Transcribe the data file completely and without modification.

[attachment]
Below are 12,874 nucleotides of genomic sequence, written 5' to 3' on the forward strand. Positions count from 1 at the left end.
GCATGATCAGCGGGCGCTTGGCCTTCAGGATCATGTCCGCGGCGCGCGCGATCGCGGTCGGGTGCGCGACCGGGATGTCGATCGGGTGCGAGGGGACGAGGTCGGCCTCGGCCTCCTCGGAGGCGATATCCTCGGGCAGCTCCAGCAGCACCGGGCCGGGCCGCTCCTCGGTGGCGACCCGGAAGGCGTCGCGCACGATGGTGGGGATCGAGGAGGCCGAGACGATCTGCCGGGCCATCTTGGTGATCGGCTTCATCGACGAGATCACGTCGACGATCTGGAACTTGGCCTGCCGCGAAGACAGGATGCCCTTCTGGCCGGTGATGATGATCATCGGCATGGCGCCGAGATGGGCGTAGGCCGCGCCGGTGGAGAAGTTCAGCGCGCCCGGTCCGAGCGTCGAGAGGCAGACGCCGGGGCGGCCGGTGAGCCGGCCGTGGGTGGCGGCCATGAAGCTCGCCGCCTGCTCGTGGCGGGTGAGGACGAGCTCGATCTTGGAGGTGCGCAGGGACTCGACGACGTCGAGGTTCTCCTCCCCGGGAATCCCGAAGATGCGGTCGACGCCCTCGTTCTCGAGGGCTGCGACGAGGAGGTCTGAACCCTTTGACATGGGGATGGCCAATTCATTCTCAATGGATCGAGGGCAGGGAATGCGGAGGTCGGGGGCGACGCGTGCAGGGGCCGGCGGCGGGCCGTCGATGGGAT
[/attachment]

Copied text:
Below are 12,874 nucleotides of genomic sequence, written 5' to 3' on the forward strand. Positions count from 1 at the left end.
GCATGATCAGCGGGCGCTTGGCCTTCAGGATCATGTCCGCGGCGCGCGCGATCGCGGTCGGGTGCGCGACCGGGATGTCGATCGGGTGCGAGGGGACGAGGTCGGCCTCGGCCTCCTCGGAGGCGATATCCTCGGGCAGCTCCAGCAGCACCGGGCCGGGCCGCTCCTCGGTGGCGACCCGGAAGGCGTCGCGCACGATGGTGGGGATCGAGGAGGCCGAGACGATCTGCCGGGCCATCTTGGTGATCGGCTTCATCGACGAGATCACGTCGACGATCTGGAACTTGGCCTGCCGCGAAGACAGGATGCCCTTCTGGCCGGTGATGATGATCATCGGCATGGCGCCGAGATGGGCGTAGGCCGCGCCGGTGGAGAAGTTCAGCGCGCCCGGTCCGAGCGTCGAGAGGCAGACGCCGGGGCGGCCGGTGAGCCGGCCGTGGGTGGCGGCCATGAAGCTCGCCGCCTGCTCGTGGCGGGTGAGGACGAGCTCGATCTTGGAGGTGCGCAGGGACTCGACGACGTCGAGGTTCTCCTCCCCGGGAATCCCGAAGATGCGGTCGACGCCCTCGTTCTCGAGGGCTGCGACGAGGAGGTCTGAACCCTTTGACATGGGGATGGCCAATTCATTCTCAATGGATCGAGGGCAGGGAATGCGGAGGTCGGGGGCGACGCGTGCAGGGGCCGGCGGCGGGCCGTCGATGGGAT